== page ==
Our son Max had been on the waiting list for services at Little Bit for just over two years. When I called to see where Max was at on the wait-list I found out from the fabulous Nicola Towers that they were just finalizing the Summer Camp sessions and we could get Max into one of those! I had a vague idea what hippotherapy was about. Watching Max’s first day at Little Bit (in Cowpokes Summer Camp) was a revelation. Max was 3-1/2 when he was diagnosed with autism at the UW CHDD (center for human development and disability). He was seven in the summer of 2009 when we got him enrolled in Cowpokes Camp so by then our family had been through more intake appointments, assessments and evaluations in more clinics than I can remember now. Most of these evaluations and services focus on deficits: “Max lacks sustained eye contact.” “Max has no peer play skills” “Max has extremely limited expressive speech”. What a depressing and limited picture! No mention of Max’s flexibility, his sense of humor, his kindness. No sense of him as an individual child at all. His first morning at Cowpokes Camp Max was a little overwhelmed: a group of unfamiliar, noisy kids, an unfamiliar place, unfamiliar routines and expectations. He sat at the table where everyone was gathering, just like he was supposed to but looked a little lost and disengaged. Ryanna Steele introduced us to the group. The young boy she’d introduced as Alexander came over to me on his crutches and said “What’s Max’s disease?” Wow. Not ‘how old is Max?’ or ‘Where does Max go to school?’ Or ‘Does Max have brothers or sisters?’ What is a kid’s world like when “What’s your disease?” is the important personal information to share. While I’m still trying to process this, Ryanna Steele comes back and says “I have a volunteer I’d like to pair up with Max: she’s a Special Ed. Teacher in Seattle and has several years experience working with autistic kids. She’ll be great at getting Max involved and helping him out when he needs direction.” Ryanna saw Max was struggling, saw a way to enable him to succeed and took action – all in less than five minutes! That… is Little Bit; finding what each kid needs to succeed and making that next thing happen. When we picked Max up at the end of his first full day we got a glowing report: Max is so comfortable on the horse! Max was very cuddly with Brooke! Max didn’t want to rope a bale of hay he went after the cat instead! It felt like everyone there was looking at Max with a mother’s eyes; they saw his charm, his willingness to please, his resilience. They also saw his stubbornness and his often short attention span – but they see those traits without judgment and didn’t use them as an excuse to lower their expectations. Max has been in regular one-on-one hippotherapy with Sara Niwah since October last year. In those nine months Max has spoken two words together (horse please). He’s learned to zip up his coat by himself, he can follow some two-step directions, he wrote his name for the first time in a birthday card for a classmate and he made his first friend. To have Max someplace like Little Bit where his strengths and gifts are recognized and where he is valued for what he has to offer when so much of the world wants to diminish him with a label, “autistic” “high functioning” “delayed”, means more to me than I can express in words. We are so grateful for each and every achievement but grateful most of all for the environment, the world Little Bit has created, a place where these achievements are possible, expected, aspired to. Our family is fortunate to be part of Little Bit’s world. And thanks to continued fundraising efforts and expansion into the new facility I hope it will be possible to share this beautiful world with other families.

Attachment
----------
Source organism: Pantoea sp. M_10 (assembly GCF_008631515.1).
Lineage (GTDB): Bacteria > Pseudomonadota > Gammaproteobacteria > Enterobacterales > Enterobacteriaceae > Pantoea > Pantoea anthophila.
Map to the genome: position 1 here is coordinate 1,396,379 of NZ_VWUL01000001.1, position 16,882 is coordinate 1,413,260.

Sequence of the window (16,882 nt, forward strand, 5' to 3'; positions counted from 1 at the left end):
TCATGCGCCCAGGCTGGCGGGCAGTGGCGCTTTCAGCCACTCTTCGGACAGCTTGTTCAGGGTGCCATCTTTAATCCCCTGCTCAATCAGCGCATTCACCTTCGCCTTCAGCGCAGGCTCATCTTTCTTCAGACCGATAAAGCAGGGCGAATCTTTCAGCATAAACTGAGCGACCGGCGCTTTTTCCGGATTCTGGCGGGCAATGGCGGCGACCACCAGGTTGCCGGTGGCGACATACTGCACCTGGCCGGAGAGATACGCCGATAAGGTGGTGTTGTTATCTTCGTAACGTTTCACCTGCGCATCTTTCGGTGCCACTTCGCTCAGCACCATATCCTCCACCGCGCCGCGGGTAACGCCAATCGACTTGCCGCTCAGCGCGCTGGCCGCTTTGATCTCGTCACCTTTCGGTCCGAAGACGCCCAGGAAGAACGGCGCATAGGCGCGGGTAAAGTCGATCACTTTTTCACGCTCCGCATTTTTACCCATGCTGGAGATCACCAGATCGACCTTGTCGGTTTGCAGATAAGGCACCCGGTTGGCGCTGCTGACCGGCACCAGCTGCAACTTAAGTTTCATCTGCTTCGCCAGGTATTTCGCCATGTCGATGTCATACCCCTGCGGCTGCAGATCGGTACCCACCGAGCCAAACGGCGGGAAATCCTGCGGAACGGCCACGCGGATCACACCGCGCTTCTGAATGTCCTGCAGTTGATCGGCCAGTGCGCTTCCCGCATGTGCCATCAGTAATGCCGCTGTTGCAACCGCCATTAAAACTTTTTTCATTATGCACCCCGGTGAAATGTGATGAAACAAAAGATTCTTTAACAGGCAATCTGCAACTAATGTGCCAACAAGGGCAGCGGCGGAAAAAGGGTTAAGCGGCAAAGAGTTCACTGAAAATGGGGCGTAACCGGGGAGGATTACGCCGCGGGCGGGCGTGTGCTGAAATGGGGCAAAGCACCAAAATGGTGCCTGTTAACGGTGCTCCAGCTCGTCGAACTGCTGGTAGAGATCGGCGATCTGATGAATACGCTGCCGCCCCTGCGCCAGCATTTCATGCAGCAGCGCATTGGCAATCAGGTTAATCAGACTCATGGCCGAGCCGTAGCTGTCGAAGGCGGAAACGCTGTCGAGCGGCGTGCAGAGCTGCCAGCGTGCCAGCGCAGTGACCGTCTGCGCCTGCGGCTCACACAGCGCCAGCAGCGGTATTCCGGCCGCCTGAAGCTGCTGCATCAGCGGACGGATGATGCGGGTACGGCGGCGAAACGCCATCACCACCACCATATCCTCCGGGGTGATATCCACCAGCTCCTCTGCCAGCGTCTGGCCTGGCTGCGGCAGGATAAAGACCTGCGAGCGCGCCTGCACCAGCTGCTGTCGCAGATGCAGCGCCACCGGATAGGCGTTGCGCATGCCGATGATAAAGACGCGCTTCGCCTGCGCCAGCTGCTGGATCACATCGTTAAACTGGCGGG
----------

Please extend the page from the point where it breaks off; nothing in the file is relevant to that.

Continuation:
My two children with autism have had amazing experiences here. They are afraid of animals and don't like trying new things, but they love riding their horse at Little Bit. An Occupational therapist helps them work on balance and coordination issues on horseback. My kids ride backwards, stand on the horse, and do other fancy tricks. At the same time, they work on conversation and social skills with the therapist and the volunteers. Little Bit offers a wonderful break from the usual autism therapies. It is so much fun and such a great confidence boost.